From Kordíky one can take the bus to Banská Bystrica, or hike back on the green marked footpath.
2 the hiking tour here described doesn’t lead through the Veľká Fatra National park actually but through the Kremnické vrchy mountains (Kremnica Mountains); those mountains are the southern continuation of the Great Fatra geologically
4. Žilina (north-western Slovakia)
The first appearance of Žilina as the most important city in northwestern Slovakia traces back to the 14th century.
In the course of the following centuries, Žilina became a religious center endowed with many churches and several synagogues.
The city with its 81.000 inhabitants is a major traffic junction today, as well as a major industrial site.
The Malá Fatra (Little Fatra) mountain range is easily accessible from Žilina.
5. Malá Fatra mountain range
Despite the name might suggest, the Malá Fatra (malý, -á, -é is the Slovak adjective for “little” or “small”) possesses the higher peaks and gets far more visitors than the lesser known Great Fatra (the Great Fatra stretches over a larger area however, as already mentioned).
The main ridge of the mountain range is ruptured by the river Váh (Waag), so there is a north-eastern (Krivanská Fatra) and a south-western part (Lúčanská Fatra). Both parts are named after their respective highest peaks, which are Veľký Kriváň (1709 meters) and Veľká lúka (1476 meters).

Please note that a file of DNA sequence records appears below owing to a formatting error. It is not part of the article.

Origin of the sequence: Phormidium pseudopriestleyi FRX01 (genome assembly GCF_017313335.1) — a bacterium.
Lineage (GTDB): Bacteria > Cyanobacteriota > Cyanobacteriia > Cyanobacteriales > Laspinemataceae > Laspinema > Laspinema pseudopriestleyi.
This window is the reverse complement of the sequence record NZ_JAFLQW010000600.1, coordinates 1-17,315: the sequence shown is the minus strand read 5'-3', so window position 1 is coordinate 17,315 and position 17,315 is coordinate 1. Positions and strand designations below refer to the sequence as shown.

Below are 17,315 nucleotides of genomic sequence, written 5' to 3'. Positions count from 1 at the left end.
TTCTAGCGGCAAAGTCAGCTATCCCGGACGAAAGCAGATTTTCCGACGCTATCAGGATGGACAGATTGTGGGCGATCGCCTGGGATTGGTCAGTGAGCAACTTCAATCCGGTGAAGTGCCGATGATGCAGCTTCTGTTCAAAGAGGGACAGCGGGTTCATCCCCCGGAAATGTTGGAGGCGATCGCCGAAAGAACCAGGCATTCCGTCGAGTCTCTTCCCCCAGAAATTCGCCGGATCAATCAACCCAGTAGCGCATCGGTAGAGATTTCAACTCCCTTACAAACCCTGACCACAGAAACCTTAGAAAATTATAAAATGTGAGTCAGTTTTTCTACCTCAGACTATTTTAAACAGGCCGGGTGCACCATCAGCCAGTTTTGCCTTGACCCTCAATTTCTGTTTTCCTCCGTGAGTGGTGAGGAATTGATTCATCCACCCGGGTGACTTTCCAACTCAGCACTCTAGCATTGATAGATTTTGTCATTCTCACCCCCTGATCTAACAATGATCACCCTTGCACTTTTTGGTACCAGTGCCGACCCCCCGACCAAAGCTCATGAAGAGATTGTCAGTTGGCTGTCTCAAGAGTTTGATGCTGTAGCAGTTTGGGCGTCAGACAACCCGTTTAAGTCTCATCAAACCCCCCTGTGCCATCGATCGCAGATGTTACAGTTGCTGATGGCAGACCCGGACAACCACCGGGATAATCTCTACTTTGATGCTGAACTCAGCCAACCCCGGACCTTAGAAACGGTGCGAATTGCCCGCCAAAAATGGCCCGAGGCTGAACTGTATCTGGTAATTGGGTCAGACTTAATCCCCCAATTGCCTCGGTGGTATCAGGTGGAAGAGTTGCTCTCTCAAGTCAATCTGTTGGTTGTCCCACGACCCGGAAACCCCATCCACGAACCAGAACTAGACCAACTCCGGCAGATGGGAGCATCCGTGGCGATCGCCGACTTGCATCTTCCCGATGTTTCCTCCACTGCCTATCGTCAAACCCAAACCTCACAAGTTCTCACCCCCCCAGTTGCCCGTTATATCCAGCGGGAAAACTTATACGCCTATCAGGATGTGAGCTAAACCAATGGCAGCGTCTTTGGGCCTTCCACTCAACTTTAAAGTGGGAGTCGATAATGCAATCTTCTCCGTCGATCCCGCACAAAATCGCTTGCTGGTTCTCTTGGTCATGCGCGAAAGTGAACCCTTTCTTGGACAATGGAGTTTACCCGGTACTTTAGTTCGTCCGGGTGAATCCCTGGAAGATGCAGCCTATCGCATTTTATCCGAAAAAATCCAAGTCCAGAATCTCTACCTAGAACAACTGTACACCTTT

The Krivanská Fatra is protected under the auspices of the Národný park Malá Fatra.
5.1 Minčol, December 28
nemožno – impossible.
The plan was to ascend the mountain Minčol (1364 meters) with my starting point at the train station in Vrútky (382 meters), but the weather conditions thwarted it this time.
Due to the hip-deep snow from about 1100 meters on I couldn’t hike any further than Sedlo Okopy (1285 meters), some hundred steps short of the peak.
I encountered a few other hikers on this hazy winter day, and no one made it beyond that mark unfortunately.
5.2 Chata pod Kľačianskou Magurou, December 29
This cottage is situated in the Malá Fatra National Park, and the chata is a good layover before proceeding to Suchý (1468 meters) and Malý Kriváň (1671 meters).
The tour is comparatively easy, and even doable for children (two hours on the green marked path from Turčianske Kľačany on).
For snowy weather conditions I would recommend using crampons or spikes in any case however.
Kľačianska Magura itself is a peak (1367 meters) in the national park which is not accessible for the general visitor on grounds of nature protection laws.
Again I expanded my horizon in Slovakia, though weather impeded my hiking plans to some extent as one can expect in December.
What’s next? An article about the mining history in Slovakia might be a worthwhile idea, what would offer a good pretext to visit two famous cities that have been on my bucket list for a long time: Banská Štiavnica and Kremnica.
And I still haven’t seen Košice, the second largest city in Slovakia.
Featured image: Nízke Tatry, trail to Špania Dolina